- HB 17-1004 College Credit for Military Education and Training (Michaelson Jenet, Danielson/Garcia, Hill): This bill requires all campuses to have a policy for awarding credit for military learning. It also directs the GE Council to establish common standards for GT pathways designation of military prior learning. This bill was sent to the Governor for signature.
- HB 17-1081 Olympic Athletes Colorado In-state Tuition (Nordberg/Fenberg): This bill makes it permissible, but not mandatory, for institutions of higher education to offer in-state tuition for Olympic athletes training outside of Colorado Springs. CU supported the United States Olympic Committee in introducing this bill and it has been signed into law by the Governor.
- HB 17-1094 Telehealth Coverage under Health Benefit Plans (Buck, Valdez/Crowder, Donovan): The bill removes the impediments to the enactment of telehealth in Colorado and makes telehealth work for all medical purposes. This bill has been signed by the Governor.
- HB 17-1332 Teachers Nonpublic Child Care & Preschool Facility (Bridges, Wilson/Smallwood, Fenberg): This CU-initiated bill allows early childhood education teachers working in a private or community based setting to enroll in an alternative teacher program. Prior to this bill, only those working in public early childhood education centers were eligible for enrollment. The bill was sent to the Governor for signature.
Higher Ed Funding Highlights:
SB 17-254 Long Appropriations Bill (Lambert/Hamner): We worked closely with Todd Saliman, Vice President and Chief Financial Officer, on budget priorities. The final budget (and the budget companion bills) included the following changes for CU:
- $16.7 million statewide increase for higher education operations which includes $7.8 million additional funding for CU through the higher education allocation model.
- $3.9 million statewide increase for financial aid which includes an anticipated $2.5 million additional funding for eligible CU students based on the CCHE allocation.
- $4.1 million for controlled maintenance projects on the CU and AHEC campuses.
- The JBC unanimously approved CU’s request to implement a federal program called the Upper Payment Limit (UPL) for the CU School of Medicine (CUSOM). If approved by the federal government, the program will enable CUSOM healthcare providers (working with the Colorado Department of Health Care Policy and Financing) to receive an additional $60 million in federal Medicaid funds in order to expand and maintain services for Medicaid patients throughout Colorado.
General Fund Impact Legislation:
- SB 17-267 Sustainability of Rural Colorado (Guzman, Sonnenberg/Becker, J., Becker, K.): This bill turned the Hospital Provider Fee into an enterprise. The change will significantly reduce pressure on the state budget when Colorado’s economy is robust. This is great news for CU and all of higher education. While state budget writers will continue to face difficult choices every year, they will not need to implement budget cuts to pay for TABOR rebates for several years due to the changes in this bill. If the bill had not passed, hospitals throughout Colorado would have been cut by $256 million next year. The bill also lowers the state’s revenue cap, protects the senior homestead tax credit, funds schools, provides business personal property tax relief, allocates $120 million for controlled maintenance projects throughout the state ($24.9 million of which are at CU’s campuses) and directs $1.9 billion to transportation projects. The bill was sent to the Governor for signature.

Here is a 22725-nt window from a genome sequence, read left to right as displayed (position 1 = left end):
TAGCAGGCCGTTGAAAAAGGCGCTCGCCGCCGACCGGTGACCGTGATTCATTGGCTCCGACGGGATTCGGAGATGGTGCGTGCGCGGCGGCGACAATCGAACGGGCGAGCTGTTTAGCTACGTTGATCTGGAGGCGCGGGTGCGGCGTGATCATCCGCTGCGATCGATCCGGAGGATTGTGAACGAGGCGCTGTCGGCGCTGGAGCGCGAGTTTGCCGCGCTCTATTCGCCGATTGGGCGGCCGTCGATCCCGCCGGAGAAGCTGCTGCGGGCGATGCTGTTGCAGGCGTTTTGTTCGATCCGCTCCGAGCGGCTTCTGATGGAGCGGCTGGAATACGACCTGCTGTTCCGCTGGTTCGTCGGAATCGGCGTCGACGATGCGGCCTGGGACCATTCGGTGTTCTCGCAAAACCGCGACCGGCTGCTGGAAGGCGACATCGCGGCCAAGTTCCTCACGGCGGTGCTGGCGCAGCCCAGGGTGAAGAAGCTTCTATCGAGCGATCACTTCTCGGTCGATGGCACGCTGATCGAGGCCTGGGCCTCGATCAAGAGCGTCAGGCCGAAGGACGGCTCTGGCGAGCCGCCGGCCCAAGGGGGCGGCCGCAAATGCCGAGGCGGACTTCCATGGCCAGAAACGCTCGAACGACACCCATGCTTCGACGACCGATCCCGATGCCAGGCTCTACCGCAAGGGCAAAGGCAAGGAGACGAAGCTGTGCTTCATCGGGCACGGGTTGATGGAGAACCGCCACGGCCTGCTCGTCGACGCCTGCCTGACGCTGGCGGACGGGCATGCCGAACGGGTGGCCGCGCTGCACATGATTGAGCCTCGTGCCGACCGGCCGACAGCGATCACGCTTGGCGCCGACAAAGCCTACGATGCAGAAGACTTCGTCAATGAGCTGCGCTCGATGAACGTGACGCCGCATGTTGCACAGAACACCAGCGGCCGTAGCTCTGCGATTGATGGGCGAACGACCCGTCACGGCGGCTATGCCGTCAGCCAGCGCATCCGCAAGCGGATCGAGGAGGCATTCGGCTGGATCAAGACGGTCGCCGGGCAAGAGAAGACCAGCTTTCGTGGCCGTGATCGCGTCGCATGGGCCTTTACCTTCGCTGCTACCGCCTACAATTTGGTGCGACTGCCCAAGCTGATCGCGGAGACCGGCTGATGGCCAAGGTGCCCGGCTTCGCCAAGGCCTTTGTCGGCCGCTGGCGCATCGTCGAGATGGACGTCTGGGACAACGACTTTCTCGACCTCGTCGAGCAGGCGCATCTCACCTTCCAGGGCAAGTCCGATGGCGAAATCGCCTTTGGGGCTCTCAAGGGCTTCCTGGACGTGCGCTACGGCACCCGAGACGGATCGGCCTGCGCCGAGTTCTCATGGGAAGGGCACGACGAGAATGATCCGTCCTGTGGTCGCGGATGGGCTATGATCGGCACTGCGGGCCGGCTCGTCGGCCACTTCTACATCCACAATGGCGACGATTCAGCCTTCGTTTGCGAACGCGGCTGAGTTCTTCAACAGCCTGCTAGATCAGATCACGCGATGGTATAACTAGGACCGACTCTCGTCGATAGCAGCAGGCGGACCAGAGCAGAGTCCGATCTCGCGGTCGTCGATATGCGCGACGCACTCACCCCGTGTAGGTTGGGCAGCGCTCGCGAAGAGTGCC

- HB 17-1242 New Transportation Infrastructure Funding Revenue (Duran, Mitsch Bush/Baumgardner, Grantham): House Bill 1242 would have submitted a ballot question to voters in November seeking approval for the state to temporarily increase the rate of the state sales and use tax for 20 years beginning in 2018. The bill was postponed indefinitely by the Senate Finance Committee on a party line vote.
Office of Government Relations
Thank you to everyone at CU who helped provide feedback on bills, testified before committees, and engaged with legislators. Your efforts helped make this a successful session for CU and we appreciate your advocacy. We would particularly like to thank the Regents, President Benson and Campus Leadership who engaged with key legislative contacts and lobbied for CU this session. Also, special thanks to Todd Saliman and his team of Chad Marturano, Celina Duran and Teresa Osborne; Vice President, University Counsel and Secretary of the Board of Regents Pat O’Rourke and his legal team of Jeremy Hueth, Erica Weston, Julie Steeler and Krystal Knutson as well as our campus legislative liaisons, Tamara Cannafax, Tobin Bliss, Neil Krauss and Jia Meeks. We also had a great group of champions at the legislature on both sides of the political aisle and we are grateful for their support.
CU Regent Heidi Ganahl